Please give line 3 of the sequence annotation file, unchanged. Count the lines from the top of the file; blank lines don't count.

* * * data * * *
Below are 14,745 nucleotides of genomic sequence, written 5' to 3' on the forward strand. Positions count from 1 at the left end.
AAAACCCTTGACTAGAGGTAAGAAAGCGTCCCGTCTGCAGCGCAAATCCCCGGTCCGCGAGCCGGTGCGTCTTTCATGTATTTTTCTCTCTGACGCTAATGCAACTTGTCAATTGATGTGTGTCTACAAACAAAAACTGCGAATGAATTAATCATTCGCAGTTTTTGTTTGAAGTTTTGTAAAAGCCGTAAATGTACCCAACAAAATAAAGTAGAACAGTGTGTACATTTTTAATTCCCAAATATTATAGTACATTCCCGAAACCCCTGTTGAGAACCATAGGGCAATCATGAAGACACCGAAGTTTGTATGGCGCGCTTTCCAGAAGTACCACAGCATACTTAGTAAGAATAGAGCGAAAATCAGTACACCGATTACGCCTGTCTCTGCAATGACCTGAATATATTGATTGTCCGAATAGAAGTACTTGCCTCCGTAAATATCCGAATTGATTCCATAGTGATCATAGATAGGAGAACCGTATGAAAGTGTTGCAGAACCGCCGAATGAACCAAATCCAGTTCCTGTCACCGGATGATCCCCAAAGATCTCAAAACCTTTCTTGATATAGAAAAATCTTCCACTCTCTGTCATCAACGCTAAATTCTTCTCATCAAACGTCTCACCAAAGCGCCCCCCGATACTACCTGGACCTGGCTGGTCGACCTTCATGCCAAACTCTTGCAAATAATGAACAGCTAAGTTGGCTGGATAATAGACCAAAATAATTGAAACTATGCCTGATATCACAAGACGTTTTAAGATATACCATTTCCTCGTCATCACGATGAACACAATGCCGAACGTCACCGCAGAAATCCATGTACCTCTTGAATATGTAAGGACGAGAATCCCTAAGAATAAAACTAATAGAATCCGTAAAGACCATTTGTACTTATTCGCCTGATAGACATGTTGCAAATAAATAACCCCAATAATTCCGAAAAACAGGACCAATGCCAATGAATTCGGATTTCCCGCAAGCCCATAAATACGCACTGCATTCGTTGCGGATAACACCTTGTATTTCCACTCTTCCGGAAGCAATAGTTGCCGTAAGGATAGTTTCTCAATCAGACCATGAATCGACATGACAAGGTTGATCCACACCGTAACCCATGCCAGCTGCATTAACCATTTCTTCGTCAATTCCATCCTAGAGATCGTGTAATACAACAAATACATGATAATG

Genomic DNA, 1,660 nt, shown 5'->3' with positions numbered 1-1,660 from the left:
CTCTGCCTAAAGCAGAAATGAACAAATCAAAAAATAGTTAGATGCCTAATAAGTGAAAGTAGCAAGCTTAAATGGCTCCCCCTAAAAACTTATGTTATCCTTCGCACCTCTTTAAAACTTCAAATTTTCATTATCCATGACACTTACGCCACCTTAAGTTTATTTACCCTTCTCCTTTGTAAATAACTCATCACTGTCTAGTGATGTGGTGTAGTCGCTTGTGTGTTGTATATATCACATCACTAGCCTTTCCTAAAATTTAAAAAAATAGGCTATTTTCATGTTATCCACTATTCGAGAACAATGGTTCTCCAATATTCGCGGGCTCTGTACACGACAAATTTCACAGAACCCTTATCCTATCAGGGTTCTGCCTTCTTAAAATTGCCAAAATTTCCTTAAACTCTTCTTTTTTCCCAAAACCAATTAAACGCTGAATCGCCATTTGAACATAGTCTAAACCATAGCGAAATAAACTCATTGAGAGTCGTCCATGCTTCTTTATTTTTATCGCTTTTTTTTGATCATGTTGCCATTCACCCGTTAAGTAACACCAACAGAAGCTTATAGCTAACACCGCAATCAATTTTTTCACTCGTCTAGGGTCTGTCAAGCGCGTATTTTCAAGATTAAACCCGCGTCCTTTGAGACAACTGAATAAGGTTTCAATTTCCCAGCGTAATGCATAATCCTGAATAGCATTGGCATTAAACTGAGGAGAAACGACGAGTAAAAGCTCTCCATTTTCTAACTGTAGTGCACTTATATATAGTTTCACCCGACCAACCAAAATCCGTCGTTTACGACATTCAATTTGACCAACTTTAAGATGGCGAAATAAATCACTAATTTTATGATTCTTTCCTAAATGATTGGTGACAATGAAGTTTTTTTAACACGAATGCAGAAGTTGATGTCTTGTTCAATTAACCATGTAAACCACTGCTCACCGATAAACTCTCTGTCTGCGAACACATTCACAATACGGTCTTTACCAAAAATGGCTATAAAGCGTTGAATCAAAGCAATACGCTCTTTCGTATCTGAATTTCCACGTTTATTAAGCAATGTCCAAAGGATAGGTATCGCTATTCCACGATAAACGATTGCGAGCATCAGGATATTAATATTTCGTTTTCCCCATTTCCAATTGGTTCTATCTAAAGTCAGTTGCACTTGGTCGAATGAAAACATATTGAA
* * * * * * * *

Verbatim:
Genomic DNA, 1,660 nt, shown 5'->3' with positions numbered 1-1,660 from the left: